– Collection of East-Indian and antique rarities, ship models and machines belonging to Nicolaes Witsen, Mayor of Amsterdam, Administrator of the Dutch East-Indian Company and a scholar
– Collection of antiquities “including coins, medals, and various minerals” of Peter Nicolaes Kalf in Saardam
– Anatomical and zoological museum of the professor of anatomy and botany in Amsterdam, Frederick Ruysch
– Amsterdam Botanical Garden with greenhouses and a museum with samples of the aquatic fauna from the overseas possessions of Holland (accompanied by Fr. Ruysch)
– East-Indian Yard in Amsterdam, where in the company’s buildings collections of Chinese and East-Indian weapons, Chinese paintings and maps were exposed, and a number of rooms were decorated with rare plants
– Home museum of merchant Jacob de Wilde, who had a valuable collection of antiquities: bronzes, carved stones, coins
– Cabinet of Nicolas Chevalier in Utrecht (Later on, in 1721, J. Schumacher acquired from the heirs a part of this collection for the Kunstkamera);
– Peter I visited A. Van Leeuwenhoek, naturalist and founding father of scientific microscopy, and scrutinized his cabinet with the collections
– Botanic Garden and Anatomical Theatre of Leiden University
– Museum of the London Royal Society and Mint collections in the Tower
– Ashmolean Museum in Oxford
– Royal Kunstkamera in Dresden
– Armory, Kunstkamera, and Art Gallery in Vienna, at the court of Emperor Leopold I.
Peter had visited many of these collections and Kunstkameras during his second long journey to Europe in 1716–1717.
In some cases we know the details of Peter’s visits for exploring the collections, which clearly point up his interests. For example, there is a detailed description of his daily visits to the Kunstkamera in Dresden during his short stay in this city in June 1698. Peter arrived in Dresden in the late afternoon and, after dinner, asked to show him the famous Kunstkamera. Vice-regent Furstenberg took him there at one o’clock in the morning, and the Tsar was scrutinizing the collections till the morning; he was particularly meticulous in familiarizing with mathematical instruments and handicraftsman's implements. Next day, after the lunch and visit to Kurfürst’s mother, he visited the Kunstkamera again. On the third day, after watching military exercises, Peter visited the mould yard and, once again, the Kunstkamera. One more time Peter had visited the Dresden Kunstkamera during his stay in Dresden in September 1711. In the course of his third visit to Dresden in November 1712, Peter stayed in the house of the court’s jeweler Johann Melchior Dinglinger. In the collection of “Grünes Gewölbe” (former Kunstkamera), there is a small enamel portrait of the Russian Tsar made by the jeweler’s brother, Georg Friedrich Dinglinger, in remembrance of these visits to Dresden.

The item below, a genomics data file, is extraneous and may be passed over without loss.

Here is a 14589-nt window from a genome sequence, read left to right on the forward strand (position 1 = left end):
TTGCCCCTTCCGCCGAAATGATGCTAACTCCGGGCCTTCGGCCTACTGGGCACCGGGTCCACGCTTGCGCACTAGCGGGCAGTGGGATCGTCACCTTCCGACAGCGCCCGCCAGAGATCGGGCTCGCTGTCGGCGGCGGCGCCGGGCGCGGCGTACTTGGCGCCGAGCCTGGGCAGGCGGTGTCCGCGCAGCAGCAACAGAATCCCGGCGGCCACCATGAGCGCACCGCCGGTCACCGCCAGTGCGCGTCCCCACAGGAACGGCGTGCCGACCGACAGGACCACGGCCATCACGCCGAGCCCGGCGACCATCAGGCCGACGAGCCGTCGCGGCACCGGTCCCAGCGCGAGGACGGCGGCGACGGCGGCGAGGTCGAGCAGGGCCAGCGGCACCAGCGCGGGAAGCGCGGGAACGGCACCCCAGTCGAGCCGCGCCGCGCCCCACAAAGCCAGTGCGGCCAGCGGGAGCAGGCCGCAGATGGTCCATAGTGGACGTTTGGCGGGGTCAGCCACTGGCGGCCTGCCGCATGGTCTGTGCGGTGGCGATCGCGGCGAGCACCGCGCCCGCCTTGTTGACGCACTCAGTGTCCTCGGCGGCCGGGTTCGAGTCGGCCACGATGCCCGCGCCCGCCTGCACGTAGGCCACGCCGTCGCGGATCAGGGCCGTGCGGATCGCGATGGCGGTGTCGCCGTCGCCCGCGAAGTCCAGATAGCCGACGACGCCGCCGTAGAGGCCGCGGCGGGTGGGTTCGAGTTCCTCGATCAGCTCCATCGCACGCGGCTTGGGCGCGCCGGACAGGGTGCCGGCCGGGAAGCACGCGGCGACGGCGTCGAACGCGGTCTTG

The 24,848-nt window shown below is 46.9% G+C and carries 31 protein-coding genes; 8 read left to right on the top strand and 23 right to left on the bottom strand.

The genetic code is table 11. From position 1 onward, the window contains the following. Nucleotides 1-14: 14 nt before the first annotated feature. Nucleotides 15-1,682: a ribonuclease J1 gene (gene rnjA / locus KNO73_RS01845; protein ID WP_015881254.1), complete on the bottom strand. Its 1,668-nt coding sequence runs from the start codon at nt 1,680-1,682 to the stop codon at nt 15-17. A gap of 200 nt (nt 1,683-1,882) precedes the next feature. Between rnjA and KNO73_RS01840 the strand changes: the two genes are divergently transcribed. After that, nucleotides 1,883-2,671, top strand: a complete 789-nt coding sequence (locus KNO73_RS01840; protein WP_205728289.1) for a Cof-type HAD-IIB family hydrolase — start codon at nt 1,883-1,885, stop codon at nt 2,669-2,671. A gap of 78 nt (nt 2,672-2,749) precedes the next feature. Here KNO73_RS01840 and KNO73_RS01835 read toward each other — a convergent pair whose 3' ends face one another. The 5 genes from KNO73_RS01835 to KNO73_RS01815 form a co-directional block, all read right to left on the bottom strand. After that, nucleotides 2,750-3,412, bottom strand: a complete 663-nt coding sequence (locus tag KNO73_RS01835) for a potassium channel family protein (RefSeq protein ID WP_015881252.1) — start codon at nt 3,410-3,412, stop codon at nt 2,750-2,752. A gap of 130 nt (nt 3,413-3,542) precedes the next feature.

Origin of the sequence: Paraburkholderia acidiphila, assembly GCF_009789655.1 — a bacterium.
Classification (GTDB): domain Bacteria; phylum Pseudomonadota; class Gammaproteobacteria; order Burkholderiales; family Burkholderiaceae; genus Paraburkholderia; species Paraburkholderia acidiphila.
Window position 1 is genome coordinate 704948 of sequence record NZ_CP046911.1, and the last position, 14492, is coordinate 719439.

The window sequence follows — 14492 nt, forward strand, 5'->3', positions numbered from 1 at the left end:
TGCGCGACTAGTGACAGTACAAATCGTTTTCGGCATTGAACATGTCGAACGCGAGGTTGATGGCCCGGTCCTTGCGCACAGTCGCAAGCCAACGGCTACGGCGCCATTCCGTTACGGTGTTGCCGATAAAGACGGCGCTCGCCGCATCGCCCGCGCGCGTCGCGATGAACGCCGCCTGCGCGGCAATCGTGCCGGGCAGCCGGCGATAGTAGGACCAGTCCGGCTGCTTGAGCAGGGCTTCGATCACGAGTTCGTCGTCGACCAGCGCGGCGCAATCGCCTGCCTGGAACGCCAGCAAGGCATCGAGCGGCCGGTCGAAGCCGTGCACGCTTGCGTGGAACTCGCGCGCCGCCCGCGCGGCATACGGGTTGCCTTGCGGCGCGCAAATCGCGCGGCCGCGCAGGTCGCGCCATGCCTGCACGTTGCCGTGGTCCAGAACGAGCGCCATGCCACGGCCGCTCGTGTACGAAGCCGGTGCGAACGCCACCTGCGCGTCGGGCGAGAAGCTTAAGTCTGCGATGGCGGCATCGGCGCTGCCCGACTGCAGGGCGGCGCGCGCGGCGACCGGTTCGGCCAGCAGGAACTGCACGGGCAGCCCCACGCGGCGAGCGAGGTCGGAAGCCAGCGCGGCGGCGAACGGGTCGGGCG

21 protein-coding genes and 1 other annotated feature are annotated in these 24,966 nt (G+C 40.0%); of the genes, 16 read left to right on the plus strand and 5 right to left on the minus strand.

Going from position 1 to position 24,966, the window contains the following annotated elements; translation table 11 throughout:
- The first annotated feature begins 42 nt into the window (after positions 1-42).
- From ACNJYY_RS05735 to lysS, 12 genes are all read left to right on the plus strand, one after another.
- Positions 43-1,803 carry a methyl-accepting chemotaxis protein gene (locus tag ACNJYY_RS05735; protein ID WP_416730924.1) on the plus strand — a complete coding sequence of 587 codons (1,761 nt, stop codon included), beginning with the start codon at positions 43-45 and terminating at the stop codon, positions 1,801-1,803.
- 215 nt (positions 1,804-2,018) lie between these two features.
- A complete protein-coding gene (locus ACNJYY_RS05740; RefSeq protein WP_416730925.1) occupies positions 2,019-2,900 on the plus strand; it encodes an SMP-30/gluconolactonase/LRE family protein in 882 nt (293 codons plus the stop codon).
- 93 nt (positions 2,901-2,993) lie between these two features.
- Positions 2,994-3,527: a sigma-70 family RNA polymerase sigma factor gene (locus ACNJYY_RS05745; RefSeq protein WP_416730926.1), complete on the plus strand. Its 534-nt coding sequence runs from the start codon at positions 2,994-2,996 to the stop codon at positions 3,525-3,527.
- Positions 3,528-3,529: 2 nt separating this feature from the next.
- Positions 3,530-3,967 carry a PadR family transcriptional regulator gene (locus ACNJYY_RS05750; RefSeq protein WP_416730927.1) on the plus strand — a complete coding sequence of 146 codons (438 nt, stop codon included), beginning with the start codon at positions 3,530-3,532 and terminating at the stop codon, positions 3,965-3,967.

In1717, when Peter I got the word that in the collection of Dutch collector Goswin Uylenbroek a Roman sarcophagus is treasured, he took a fancy to see it. The owner made a record of the details of this visit: “When Tsar Peter the Great did me the honor to see my cabinet, and the thing had to be placed into a dark storeroom because of its huge size, His Highness asked for two candelabrums with candles and kneed down to look thoroughly around the whole sarcophagus and each figure on it in all details”.